Barilaro’s office inquired if STIC apppointment could be ministerial

By Anna Macdonald

June 30, 2022

Amy Brown
CEO of Investment NSW and secretary of the Department of Enterprise, Investment and Trade secretary Amy Brown.

CEO of Investment NSW and secretary of the Department of Enterprise, Investment and Trade Amy Brown fronted the NSW upper house inquiry committee yesterday, which is examining the appointment of former deputy premier John Barilaro as senior trade and investment commissioner (STIC) to the Americas.

There was some back-and-forth between the senior public servant and those on the committee, as there appeared to be confusion about which process the STIC appointments were meant to follow.

Brown gave evidence that Barilaro’s office made inquiries to her office about whether the appointment process for STICs could be changed to an appointment made by a minister, as opposed to a public service appointment. 

“We conducted a recruitment process, including panel interviews, there was a first-ranked candidate — who, I believe has been talked about quite a bit in the public domain — she was verbally offered the role, and then I was given a direction by the government to cease the recruitment due to a change in government policy to convert the roles into statutory officers appointed by a minister,” Brown said. 

The secretary continued to say the decision to change the position would have come from the responsible minister, which was Barilaro at the time. 

The person who was verbally offered the job was reportedly Jenny West, an experienced public servant who then saw the offer rescinded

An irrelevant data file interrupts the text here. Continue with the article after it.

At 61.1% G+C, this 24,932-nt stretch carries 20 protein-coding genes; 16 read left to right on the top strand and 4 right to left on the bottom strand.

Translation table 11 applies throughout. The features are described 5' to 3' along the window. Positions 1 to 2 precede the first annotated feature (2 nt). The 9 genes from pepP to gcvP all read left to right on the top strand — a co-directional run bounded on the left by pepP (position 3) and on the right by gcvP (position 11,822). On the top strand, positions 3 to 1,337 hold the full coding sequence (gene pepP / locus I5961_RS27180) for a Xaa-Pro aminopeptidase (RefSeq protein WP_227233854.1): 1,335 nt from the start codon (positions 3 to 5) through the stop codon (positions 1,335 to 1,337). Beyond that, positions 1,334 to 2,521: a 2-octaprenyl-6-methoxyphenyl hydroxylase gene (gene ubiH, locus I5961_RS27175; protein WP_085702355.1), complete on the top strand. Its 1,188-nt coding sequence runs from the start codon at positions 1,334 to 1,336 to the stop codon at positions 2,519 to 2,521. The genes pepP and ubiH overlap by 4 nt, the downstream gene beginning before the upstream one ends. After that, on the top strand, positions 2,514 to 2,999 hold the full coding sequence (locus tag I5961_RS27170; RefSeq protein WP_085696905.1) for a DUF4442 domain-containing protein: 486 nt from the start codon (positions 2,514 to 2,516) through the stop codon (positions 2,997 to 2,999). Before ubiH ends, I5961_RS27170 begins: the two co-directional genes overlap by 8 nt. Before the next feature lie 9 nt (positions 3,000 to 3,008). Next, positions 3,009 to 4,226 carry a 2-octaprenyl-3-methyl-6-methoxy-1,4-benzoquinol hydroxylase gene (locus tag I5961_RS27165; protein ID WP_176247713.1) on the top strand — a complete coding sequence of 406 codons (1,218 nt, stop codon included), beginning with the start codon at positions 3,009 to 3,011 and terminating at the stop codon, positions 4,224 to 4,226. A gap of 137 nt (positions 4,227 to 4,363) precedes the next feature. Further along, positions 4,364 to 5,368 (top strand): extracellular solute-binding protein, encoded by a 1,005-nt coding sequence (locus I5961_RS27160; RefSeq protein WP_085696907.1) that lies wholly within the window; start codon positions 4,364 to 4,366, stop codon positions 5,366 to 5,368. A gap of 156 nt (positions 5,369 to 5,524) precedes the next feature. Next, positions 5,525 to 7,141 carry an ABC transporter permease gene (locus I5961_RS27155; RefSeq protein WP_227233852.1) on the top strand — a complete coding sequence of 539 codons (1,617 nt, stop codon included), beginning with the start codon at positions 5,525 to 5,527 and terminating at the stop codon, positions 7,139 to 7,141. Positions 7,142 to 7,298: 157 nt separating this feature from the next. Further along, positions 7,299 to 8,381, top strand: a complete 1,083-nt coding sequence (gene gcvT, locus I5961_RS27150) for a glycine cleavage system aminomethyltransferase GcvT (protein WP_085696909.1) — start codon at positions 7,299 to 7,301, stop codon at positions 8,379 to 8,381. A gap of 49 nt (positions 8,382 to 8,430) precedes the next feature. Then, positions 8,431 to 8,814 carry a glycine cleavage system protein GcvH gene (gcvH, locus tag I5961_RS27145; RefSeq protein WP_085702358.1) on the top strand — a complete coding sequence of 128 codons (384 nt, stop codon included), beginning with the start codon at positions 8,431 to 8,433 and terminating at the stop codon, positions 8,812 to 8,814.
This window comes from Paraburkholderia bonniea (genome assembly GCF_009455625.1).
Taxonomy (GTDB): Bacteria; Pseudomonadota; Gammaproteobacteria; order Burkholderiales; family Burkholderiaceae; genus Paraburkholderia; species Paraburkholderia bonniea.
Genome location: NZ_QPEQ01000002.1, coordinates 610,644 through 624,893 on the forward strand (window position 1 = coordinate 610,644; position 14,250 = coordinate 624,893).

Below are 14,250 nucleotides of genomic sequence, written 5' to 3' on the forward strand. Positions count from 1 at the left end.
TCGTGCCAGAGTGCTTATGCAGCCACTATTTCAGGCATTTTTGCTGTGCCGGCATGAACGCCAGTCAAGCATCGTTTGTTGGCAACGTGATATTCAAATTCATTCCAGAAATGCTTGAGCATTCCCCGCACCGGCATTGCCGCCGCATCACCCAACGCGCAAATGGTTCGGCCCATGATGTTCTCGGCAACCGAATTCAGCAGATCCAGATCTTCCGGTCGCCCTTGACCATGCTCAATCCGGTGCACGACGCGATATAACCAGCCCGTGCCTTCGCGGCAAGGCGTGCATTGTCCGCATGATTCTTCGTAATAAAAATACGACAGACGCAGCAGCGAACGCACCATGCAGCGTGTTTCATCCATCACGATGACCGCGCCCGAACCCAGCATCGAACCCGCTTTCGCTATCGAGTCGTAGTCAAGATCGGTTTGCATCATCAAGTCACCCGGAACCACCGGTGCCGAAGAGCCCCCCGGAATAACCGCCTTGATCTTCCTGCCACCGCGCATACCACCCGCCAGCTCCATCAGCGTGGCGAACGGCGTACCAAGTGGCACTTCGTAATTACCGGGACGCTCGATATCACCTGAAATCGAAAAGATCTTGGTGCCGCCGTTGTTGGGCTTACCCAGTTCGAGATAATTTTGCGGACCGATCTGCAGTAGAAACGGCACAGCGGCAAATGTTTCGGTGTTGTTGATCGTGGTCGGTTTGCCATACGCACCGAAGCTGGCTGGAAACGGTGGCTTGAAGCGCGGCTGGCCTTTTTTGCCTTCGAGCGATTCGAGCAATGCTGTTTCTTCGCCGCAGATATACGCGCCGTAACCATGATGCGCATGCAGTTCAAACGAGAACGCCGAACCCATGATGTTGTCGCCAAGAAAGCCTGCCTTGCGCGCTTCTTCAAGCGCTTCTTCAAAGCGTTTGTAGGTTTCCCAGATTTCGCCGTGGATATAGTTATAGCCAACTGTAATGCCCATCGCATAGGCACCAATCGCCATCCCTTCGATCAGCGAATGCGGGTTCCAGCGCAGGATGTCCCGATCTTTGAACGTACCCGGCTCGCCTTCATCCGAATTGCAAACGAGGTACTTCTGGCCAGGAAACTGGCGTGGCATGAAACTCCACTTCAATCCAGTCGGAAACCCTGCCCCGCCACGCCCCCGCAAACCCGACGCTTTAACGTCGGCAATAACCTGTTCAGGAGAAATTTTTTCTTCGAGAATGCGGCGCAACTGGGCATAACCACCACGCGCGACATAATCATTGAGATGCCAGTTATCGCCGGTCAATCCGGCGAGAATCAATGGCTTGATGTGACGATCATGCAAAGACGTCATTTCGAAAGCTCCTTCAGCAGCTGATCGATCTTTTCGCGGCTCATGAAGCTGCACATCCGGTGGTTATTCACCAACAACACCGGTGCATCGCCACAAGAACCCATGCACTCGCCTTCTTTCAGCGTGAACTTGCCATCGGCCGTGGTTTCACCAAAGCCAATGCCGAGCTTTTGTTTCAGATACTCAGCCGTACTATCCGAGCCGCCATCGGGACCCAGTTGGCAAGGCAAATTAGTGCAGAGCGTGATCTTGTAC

Going into more detail about the offer to the candidate, Brown said interviews were conducted in July, with notes sent to premier Gladys Berejiklian, Barilaro, the then-treasurer Dominic Perrottet and minister Stuart Ayres saying West was preferred.

In September, Brown said issues had arisen over West’s appointment and her relationship with Investment NSW which she would discuss in camera, with Brown telling West the reason she would not be getting the STICs role was that the role was being converted to a ministerial appointment. 

The position was readvertised on December 17, and Barilaro officially resigned on December 31. According to the secretary, Barilaro then applied on January 19. Brown decided to give him the job in April. 

When asked by Daniel Mookhey about what he described as ‘highly suspicious chain of events’, where it appeared the recruitment process was disrupted resulting in Barilaro receiving the job, Brown said it was not Barilaro’s decision but the government’s. 

“It was a decision of government. As for the remainder of the events and how they unfolded, it’s not for me to express an opinion,” Brown said. 

Perrottet has previously said in Question Time the process was a public service appointment process, and it would have been ‘unlawful’ for him to interfere.


Investment NSW CEO appears before Barilaro inquiry

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